Time and Place. 1967, Northeast Thialand.
I was in an Army ambulance travelling with a medic from Camp Ram Chit Chi to N.K.P. on the Laosian-Thai
boarder, when sudden'ly we saw a young frail young woman bending over in pain on the side of a road. She
just broke her water.
After the nessecities were done in preparation, and placing her confortably in the back of the ambulance,
three hour hence passed, then, the child started to crown. Then with my cleansed hands, the medic told me to
get ready to hold this new life. The next minuet I had this wonderful little form of a girl in my hands.
Her eyes were closed, none the less, she was for the first time streching out to explored the new world
she has come into. Her arms were attempting to straighten and then, all of a sudden, her hand caught my pinky.
She clasped it tender'ly and then openned her eyes, and saw mine, as she squized.
Then it happened.
The great emotional insight.
The rush of emotion, and some innate force emerged from within me, and my entire world changed forever.
What this incident did, or told me, even though I did not have the words, then, to explain it, is that within our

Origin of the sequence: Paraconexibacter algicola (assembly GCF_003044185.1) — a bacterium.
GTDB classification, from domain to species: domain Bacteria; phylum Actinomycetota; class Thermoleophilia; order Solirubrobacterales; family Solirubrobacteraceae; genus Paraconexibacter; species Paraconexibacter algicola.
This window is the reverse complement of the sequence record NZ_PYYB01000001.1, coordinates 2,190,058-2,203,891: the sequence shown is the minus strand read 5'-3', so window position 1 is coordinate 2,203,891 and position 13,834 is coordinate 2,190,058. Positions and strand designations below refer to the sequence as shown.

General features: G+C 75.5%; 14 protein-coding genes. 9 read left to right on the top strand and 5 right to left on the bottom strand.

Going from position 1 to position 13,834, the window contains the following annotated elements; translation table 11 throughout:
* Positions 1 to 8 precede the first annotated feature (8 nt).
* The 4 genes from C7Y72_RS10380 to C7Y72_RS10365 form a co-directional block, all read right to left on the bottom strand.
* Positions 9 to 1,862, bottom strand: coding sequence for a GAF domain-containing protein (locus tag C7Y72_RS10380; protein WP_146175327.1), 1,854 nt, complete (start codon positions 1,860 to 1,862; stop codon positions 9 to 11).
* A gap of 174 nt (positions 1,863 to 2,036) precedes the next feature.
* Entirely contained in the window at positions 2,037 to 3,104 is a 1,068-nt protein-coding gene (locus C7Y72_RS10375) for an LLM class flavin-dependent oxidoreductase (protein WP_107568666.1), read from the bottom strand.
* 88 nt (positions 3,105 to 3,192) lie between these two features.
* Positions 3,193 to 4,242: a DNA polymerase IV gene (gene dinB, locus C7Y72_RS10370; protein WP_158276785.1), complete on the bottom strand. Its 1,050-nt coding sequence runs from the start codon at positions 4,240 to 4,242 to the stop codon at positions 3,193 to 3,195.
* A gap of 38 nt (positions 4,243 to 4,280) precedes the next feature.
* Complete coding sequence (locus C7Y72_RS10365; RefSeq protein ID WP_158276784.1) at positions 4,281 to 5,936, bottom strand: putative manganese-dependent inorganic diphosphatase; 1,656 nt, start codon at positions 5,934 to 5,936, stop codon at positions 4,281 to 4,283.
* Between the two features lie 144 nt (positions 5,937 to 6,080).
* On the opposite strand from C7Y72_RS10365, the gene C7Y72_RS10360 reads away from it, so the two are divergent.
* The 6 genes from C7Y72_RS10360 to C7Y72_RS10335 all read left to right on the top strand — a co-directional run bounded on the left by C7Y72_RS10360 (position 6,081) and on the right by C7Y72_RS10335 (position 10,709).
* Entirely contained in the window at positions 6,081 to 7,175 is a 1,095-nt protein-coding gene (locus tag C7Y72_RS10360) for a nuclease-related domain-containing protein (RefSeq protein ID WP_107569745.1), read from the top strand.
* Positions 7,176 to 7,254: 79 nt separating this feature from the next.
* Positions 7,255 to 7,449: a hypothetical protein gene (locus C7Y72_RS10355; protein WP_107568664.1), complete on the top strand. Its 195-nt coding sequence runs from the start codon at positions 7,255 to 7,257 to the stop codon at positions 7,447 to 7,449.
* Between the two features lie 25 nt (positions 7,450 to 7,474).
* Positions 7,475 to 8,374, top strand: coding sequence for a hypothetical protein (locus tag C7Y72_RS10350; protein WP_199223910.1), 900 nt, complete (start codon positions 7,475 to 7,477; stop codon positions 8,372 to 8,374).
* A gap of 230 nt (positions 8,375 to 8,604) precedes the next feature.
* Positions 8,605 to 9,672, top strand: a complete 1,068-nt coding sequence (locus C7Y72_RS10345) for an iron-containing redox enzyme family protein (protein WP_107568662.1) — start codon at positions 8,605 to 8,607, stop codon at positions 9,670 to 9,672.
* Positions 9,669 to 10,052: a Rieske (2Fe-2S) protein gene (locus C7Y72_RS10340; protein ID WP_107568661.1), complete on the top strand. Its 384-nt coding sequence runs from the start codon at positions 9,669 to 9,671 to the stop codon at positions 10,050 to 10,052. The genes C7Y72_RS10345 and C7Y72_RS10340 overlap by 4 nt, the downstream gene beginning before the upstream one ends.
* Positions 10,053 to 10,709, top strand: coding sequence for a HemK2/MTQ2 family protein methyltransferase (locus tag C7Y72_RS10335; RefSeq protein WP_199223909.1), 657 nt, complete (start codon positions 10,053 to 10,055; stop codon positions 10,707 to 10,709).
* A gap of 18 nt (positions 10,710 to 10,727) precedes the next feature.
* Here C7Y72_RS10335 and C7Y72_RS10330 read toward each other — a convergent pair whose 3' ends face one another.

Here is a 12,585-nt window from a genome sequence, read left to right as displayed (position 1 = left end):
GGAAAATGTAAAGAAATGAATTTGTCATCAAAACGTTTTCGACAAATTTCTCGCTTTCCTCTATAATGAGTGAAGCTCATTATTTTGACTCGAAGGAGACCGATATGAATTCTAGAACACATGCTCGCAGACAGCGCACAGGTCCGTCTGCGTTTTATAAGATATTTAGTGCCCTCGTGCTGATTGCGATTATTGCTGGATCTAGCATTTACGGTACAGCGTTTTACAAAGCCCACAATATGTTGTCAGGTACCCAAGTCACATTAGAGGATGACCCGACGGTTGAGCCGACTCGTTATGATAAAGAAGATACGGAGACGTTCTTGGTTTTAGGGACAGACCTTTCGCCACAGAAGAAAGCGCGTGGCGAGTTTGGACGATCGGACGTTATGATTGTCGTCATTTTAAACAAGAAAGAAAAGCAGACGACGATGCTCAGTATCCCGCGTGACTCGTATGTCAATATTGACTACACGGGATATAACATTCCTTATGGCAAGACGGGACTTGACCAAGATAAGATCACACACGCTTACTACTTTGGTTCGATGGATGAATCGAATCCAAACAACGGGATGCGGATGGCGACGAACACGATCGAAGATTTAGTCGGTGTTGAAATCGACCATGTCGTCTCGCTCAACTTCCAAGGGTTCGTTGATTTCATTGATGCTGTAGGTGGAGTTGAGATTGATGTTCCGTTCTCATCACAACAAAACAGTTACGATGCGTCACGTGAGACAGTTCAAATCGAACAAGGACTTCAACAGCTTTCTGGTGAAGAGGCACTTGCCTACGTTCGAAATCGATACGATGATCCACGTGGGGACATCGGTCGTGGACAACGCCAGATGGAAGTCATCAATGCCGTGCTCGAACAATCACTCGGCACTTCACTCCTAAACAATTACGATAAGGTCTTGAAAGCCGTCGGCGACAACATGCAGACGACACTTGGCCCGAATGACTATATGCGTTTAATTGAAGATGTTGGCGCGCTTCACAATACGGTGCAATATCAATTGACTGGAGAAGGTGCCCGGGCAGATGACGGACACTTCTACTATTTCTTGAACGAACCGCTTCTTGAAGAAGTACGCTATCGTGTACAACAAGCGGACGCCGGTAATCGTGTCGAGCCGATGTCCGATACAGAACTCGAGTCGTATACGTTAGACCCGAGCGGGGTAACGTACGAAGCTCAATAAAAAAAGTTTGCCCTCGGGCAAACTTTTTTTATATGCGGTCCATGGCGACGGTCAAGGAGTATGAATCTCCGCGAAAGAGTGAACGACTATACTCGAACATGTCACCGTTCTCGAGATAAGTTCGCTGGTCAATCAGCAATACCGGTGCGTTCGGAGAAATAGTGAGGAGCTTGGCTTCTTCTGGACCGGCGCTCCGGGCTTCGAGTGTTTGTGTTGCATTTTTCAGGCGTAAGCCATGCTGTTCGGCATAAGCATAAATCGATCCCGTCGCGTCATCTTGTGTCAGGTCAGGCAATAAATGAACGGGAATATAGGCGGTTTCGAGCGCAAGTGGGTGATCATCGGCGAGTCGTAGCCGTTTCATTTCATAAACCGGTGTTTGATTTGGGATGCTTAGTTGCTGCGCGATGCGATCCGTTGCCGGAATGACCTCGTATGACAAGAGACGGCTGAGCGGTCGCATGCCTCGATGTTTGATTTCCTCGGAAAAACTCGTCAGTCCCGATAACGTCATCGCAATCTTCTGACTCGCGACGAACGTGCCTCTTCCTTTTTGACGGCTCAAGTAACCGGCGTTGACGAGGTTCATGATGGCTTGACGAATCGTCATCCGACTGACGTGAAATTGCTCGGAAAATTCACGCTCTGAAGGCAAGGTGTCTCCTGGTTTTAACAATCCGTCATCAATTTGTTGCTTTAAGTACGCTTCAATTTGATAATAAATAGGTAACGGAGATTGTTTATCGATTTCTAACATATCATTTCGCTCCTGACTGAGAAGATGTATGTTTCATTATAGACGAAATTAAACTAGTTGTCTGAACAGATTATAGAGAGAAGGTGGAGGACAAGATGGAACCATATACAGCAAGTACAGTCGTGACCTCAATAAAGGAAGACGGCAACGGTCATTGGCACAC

male character our ego support structures to both our personality and sexuality were gentle in it's pathogenisis.
I could not fully exaimine my emotions, then, I was in the Army, and we, Americans, were at war.
The bloody vietnam War. None the less, it did point me into a new direction. One which eclispe what could have
been a normal life for me, but because of the imprint of this incident along, I could never abandone the direction it told
me to take. This is what others would call destiny. Rather dramatic, but none the less, it was always there.
Lastly, it was not until I ran into Dr. Sarah Slavin, Program Director, Women Studies, State University
College at Buffalo, in taking courses in her program that I was able to find the critical vocabulary needed to articulate
what for most males is not talked about or even expressed within the Infra-male culture.
I came face to face with the conclusion that our emerging society was becoming too